Telemundo Launching First-Ever Emmy Campaign (Exclusive)

Kate Del Castillo Headshot 2011

Kate Del Castillo

La Reina del Sur (“Queen of the South”) and its star Kate del Castillo are at the center of the Spanish language network’s campaign.

After racking up the highest ratings in Telemundo history with its most recent telenovela, the Spanish language network is launching its first Emmy campaign for La Reina del Sur (“Queen of the South”) and its star Kate del Castillo.

While Emmy campaigning is routine for hit shows on English-language networks, it is rare for a primarily Spanish-language show to pursue awards for outstanding drama series and outstanding lead actress. To date, according to Telemundo, no Spanish-language show has won an Emmy in any of the major categories.

In an interview with The Hollywood Reporter to announce the campaign, Telemundo president Don Browne says he believes that both the growth of the Hispanic population in the U.S. and the quality of this production deserve recognition.

“We think we are going to make history here,” Browne says. “We are going to fight to win, but even if we don’t, we’re plowing the ground for the next person or show to do it. This is important to our industry and to our country.”

Hispanics now make up more than 16% of the U.S. population and watch more TV on average than other Americans. Spanish-language networks now routinely generate more viewers than the English-language broadcasters, and Telemundo believes there is increasing cross-over viewing by English-speakers who use the SAP soundtrack for English language viewing.

“There is a profound change in our business,” says Browne. “Hispanics are changing the landscape of television as we know it.”

Telemundo, which is owned by Comcast’s NBC Universal, plans to make episodes of the show available on the TV Academy’s website (for members with a password to access) in a dubbed version. It is also launching a mailing of dubbed episodes to Academy members, as well as running “For Your Consideration” English-language trade advertising.

If La Reina del Sur or del Castillo get nominated or win, it would certainly change the landscape of the primetime Emmys. There are no special rules or categories to accommodate Spanish-language programming, so it will be judged against the very best of American television.

On rare occasions in the past Univision has entered shows and performances in the primetime Emmys, according to TV Academy historian John Leverence. However, no Spanish-language show and no actor from a primarily Spanish language production has ever been nominated or won a primetime Emmy.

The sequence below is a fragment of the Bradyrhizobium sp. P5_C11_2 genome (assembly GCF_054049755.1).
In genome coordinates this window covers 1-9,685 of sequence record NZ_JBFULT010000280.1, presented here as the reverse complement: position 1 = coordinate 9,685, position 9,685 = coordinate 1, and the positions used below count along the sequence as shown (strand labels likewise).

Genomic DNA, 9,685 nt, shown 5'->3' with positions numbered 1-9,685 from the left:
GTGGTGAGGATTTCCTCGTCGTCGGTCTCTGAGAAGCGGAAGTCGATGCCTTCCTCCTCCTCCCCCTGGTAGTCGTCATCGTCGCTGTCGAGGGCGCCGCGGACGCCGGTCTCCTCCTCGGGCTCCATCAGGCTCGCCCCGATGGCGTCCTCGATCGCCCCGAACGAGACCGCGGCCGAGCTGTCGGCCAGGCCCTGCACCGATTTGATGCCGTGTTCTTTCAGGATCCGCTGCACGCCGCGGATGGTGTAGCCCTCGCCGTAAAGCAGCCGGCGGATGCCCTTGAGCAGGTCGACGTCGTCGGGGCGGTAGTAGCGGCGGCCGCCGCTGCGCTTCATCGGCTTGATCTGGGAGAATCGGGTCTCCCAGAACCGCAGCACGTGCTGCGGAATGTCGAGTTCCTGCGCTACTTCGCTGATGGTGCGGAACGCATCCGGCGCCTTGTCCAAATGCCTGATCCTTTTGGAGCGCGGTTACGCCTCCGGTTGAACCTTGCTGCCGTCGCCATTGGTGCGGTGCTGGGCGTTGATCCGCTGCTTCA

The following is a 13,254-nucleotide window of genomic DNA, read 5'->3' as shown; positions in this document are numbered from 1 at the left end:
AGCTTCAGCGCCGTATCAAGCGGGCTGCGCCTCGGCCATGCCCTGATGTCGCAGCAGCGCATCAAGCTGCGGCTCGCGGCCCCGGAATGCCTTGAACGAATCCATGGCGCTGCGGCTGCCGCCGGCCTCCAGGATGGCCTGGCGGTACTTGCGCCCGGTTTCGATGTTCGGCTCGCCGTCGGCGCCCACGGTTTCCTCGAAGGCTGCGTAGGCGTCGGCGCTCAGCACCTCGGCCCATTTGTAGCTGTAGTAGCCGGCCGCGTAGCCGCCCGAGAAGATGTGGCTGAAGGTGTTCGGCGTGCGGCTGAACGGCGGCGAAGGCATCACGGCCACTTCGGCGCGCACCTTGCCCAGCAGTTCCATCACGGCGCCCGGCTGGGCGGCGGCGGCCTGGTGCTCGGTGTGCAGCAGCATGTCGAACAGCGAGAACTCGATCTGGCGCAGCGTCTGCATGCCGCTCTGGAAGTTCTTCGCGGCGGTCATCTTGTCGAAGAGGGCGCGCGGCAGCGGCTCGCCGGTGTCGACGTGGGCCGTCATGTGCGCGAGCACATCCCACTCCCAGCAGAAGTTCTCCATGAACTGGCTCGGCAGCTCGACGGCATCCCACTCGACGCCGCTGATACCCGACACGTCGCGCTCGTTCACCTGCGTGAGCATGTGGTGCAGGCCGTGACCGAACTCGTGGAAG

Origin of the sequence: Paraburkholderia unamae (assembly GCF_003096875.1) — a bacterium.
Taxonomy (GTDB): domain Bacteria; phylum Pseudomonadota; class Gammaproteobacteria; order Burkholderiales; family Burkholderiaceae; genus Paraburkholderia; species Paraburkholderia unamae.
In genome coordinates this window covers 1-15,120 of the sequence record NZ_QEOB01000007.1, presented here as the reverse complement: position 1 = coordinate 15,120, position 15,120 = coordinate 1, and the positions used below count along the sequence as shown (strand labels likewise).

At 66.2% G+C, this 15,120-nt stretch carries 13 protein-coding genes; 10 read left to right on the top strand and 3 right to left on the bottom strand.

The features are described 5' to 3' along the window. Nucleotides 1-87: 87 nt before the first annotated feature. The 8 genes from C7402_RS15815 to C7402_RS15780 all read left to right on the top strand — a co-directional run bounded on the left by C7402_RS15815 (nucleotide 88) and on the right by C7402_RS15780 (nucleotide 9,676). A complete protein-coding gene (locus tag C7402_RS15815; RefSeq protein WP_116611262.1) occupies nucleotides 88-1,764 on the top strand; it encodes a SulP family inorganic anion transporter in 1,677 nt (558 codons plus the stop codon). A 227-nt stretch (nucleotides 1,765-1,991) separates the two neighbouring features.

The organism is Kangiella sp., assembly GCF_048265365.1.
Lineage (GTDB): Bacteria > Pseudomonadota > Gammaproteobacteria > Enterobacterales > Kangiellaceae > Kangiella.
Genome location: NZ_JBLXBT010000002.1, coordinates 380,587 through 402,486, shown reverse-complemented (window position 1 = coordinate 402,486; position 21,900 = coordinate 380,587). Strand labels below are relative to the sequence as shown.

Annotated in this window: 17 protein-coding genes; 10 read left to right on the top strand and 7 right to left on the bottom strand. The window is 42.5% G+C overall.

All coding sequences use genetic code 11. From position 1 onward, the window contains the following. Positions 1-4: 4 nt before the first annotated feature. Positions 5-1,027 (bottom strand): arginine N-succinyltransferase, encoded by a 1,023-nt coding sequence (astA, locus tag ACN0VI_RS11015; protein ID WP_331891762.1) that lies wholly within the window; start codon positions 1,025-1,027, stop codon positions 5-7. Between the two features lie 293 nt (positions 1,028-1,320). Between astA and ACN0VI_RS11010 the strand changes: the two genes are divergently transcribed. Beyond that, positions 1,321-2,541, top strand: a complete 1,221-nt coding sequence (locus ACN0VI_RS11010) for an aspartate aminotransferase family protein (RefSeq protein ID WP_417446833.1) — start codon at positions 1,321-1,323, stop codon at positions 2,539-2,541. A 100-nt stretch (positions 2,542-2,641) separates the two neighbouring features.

For the most part, says Leverence, those shows enter the International Emmy Awards, which are put on by the International Academy of Television Arts & Sciences in New York.

In La Reina del Sur, based on a best-selling novel by Arturo Perez Reverte, del Castillo plays an innocent Mexican girl who because of her boyfriend inadvertently becomes a major drug trafficker. It was shot in high definition in Morocco, Mexico, Spain and Colombia, where the actual drug wars have taken place. Other castmembers include Spanish-language actors Ivan Sanchez, Cristina Urgel, and Alberto Jimenez.

Del Castillo is best known to Americans as a Mexican crime boss in the Showtime series Weeds. She also appeared in the film Under the Same Moon, released by Fox Searchlight, andmade her crossover debut on U..S. television in the 2002 PBS series  American Family with Edward James Olmos.

La Reina del Surairs on Telemundo five nights a week at 10 p.m. and, according to the network, has ranked No. 1, often beating both English and Spanish language networks. Telemundo, which is the No. 2 most-watched Spanish-language broadcaster behind Univisoin, reports it had an audience of more than 8.1 million viewers during its premiere week (Feb. 28-March 4).

There are 63 episodes shot to date, and three weeks ago it began airing on Televisa in Mexico as well. The season on Telemundo ends next week. Telemundo will also syndicate it to more than 100 other countries around the world.

Browne, who recently announced he will retire next month after six years at the network, says that when he initially took the job he went to his bosses at NBC Universal and told them that to compete with top-rated Univision, Telemundo needed to create its own high-quality original content. Although each episode is made for about $200,000—a fraction of the $2 million a U.S. network typically spends on a one-hour primetime drama—Browne is convinced the quality is just as good.

“We’ve created a cost structure that allows us to produce these shows with very high quality production values and acting,” he says. “That’s what we call our ‘secret sauce.’”

Above all he believes the performance by del Castillo deserves special recognition. “Her performance is as good as I’ve ever seen in my career and I’ve been around for quite a while.”